Sunday, August 31, 2008
Later, I called the genetic counselor and the insurance company. During each call, I learned unexpected bits of information about Turnip's treatment options.
Finally, I called my husband, Kevin, and vented my frustration. I yelled and cried and made irrational and unkind threats. He listened and said, "I love you."
Friday was much better.
We'll just hope he takes after his older sister. She weighed in at 8#2oz at birth and was into size 3-6 mo. clothes one month after she was born.
I've been told that women's babies tend to get larger over time. For example, my grandma's first weighed in around 6 #. Her third (my dad) topped the scale at 10#. I'm hoping Turnip follows this trend. I want him at least 9# at birth.
Anyone have any sure-fire tricks for growing a big baby????
Friday, August 29, 2008
Using a medical research search engine, I found six papers that addressed the co-incidence of TA and 22q11 (one genetic disorder associated with TA). The abstracts from five of the papers included the number of TA babies studied AND either the number or percentage of babies with 22q11.
I combined the numbers from all five of those papers. According to my calculations, 48/134 (36%) of babies with TA also have 22q11. So, there is a 36% chance that Turnip will have 22q11.
However, some research seemed to suggest that 22q11 shows up more frequently in certain sub-types of TA (Type A3 with major aortopulmonary collateral arteries and pulmonary ostial stenosis and Type A1 with pulmonary artery stenosis) and in connection with certain other complications (abnormal sidedness or branching of the aortic arch) Turnip does not have a sub-type of TA that carries the highest risk. He also does not have the other complications.
Our doctor has worked on cases where the pulmonary arteries did not continue to develop and the baby's growth slowed. He said, in those cases, intra-uterine surgery is an option. He also said, in those cases surgery becomes much more risky.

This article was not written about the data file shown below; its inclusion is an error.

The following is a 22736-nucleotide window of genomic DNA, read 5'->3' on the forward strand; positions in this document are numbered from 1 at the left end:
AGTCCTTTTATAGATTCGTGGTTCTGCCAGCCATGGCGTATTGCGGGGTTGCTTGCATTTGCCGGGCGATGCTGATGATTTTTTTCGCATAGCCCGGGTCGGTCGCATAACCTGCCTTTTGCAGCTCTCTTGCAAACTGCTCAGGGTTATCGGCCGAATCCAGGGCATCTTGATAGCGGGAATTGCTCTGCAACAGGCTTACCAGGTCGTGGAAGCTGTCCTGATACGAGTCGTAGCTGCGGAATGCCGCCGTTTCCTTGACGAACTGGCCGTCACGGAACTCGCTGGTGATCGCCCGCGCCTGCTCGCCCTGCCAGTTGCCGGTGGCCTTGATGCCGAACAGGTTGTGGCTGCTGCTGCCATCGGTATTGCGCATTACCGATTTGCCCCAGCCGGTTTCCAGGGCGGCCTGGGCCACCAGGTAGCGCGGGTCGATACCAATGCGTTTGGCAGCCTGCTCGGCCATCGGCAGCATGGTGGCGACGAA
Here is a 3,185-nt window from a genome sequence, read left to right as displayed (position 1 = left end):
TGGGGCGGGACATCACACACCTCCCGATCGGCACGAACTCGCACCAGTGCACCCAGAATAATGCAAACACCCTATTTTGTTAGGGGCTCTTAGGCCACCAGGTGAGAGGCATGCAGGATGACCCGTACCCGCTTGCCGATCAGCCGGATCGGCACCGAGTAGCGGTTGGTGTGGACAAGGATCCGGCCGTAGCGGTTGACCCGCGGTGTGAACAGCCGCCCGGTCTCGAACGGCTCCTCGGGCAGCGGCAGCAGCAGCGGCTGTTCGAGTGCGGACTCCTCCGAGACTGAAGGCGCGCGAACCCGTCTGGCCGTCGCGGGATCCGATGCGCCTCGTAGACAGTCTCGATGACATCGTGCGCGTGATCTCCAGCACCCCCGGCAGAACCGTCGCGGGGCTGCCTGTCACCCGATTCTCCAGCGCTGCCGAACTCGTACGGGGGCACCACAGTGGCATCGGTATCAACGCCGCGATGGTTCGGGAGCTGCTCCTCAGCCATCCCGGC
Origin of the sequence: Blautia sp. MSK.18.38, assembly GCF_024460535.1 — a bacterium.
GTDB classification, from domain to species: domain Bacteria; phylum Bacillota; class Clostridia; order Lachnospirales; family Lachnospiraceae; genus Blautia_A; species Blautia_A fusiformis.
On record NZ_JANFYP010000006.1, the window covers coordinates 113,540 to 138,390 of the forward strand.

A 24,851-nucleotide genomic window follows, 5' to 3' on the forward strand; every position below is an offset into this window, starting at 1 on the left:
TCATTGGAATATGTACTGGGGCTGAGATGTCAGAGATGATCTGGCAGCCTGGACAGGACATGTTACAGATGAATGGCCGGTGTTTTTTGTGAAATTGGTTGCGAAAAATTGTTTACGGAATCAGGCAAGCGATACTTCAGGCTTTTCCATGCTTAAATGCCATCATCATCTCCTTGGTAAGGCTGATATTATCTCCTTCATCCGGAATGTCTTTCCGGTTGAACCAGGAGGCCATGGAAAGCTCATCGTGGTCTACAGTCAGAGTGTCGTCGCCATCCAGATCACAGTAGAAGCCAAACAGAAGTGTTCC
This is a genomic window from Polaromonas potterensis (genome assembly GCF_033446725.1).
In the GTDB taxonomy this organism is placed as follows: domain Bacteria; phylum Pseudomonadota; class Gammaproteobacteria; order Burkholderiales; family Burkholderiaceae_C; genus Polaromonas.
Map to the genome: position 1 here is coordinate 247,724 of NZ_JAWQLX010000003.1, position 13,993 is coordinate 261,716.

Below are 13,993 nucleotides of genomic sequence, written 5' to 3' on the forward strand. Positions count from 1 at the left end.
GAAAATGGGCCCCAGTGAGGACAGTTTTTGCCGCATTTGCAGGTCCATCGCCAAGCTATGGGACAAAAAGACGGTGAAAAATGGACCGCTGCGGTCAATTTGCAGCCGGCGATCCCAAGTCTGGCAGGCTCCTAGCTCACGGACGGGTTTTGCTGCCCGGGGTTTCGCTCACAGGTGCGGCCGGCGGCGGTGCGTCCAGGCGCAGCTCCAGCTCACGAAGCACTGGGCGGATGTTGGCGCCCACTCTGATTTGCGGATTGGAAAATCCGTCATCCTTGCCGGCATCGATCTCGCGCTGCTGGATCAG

I oppose intra-uterine surgery--not in general and not for everyone--but for me and for Turnip. Kevin agrees. Every choice has costs and benefits. In this case, the potential risks and certain pain for the baby and me outweigh the possible benefits.
So far Turnip is on track growth-wise. The pulmonary arteries looked good at the last exam and the ultrasound tech estimated he weighed 13 ozs--right on schedule for a 20/21 week fetus.
Thursday, August 28, 2008
We go back to the perinatal clinic for another echocardiogram and ultrasound on September 19. The doctor wants to make sure Turnip is growing and that his blood vessels are developing. I understand what grow means. I understand what develop means. I don't understand what it would mean if Turnip stopped growing or his blood vessels didn't continue to develop correctly. Would that mean he would need to be delivered early? Would that mean he would no longer qualify for the corrective surgery and would instead need a heart transplant? Or would it just mean that his case was hopeless? There are so many unknowns. I have a call out to the doctor to ask some of those questions.
Wednesday, August 27, 2008
Last Wednesday, we learned that Turnip is a boy. We also learned that he has a heart defect. On Friday, a pediatric cardiologist confirmed that Turnip's heart did not form completely.
Saturday, I sent an email to some of my family to explain the problem. Here's part of that email.
Turnip has truncus arteriosus, type 1. This website has a good picture of a normal heart and turnip's heart.
He has a hole in his heart, is missing one heart valve, has another abnormal heart valve, and only has one blood vessel coming out of his heart where he should have two. If he survives to birth, doctors will crack his breast-bone, take out his heart and repair as many of the defects as they can.
I was really scared about what the scars from open-heart surgery look would look like. Today I did a google search. They're not nearly as bad as I imagined.
The survival rate for this surgery is around 80% and we'd have to travel to get it done as it's not performed in Madison.
Unfortunately, his first open-heart surgery will not be his last. Our pediatric cardiologist said he'll need another one around 1 year, a third around 6 or 7, and then every ten years after that.
The heart defect is only the beginning. Apparently, in some babies born with truncus, the defect is only one symptom of a larger problem. There are several syndromes that could have caused this defect including some that are fatal (trisomy 18, trisomy 13) and some that include retardation and failure of other organs (diGeorge syndrome, Down's Syndrome, VCFS, 22q11.2). So far there are no indications that Turnip has any of these problems, but I don't think we'll know for sure until he is born as I'm leaning away from having an amniocentesis.
One of the worst parts of this discovery was the wait between the first scan on Wednesday and the second scan on Friday. As the doctor checked the images on Wednesday, I compared them to normal heart anatomy. I could see the problems, myself. Between Wednesday and Friday, I did some research. I figured Turnip could have one of two problems. I hoped it was the other one. The other one would have required only one open-heart surgery.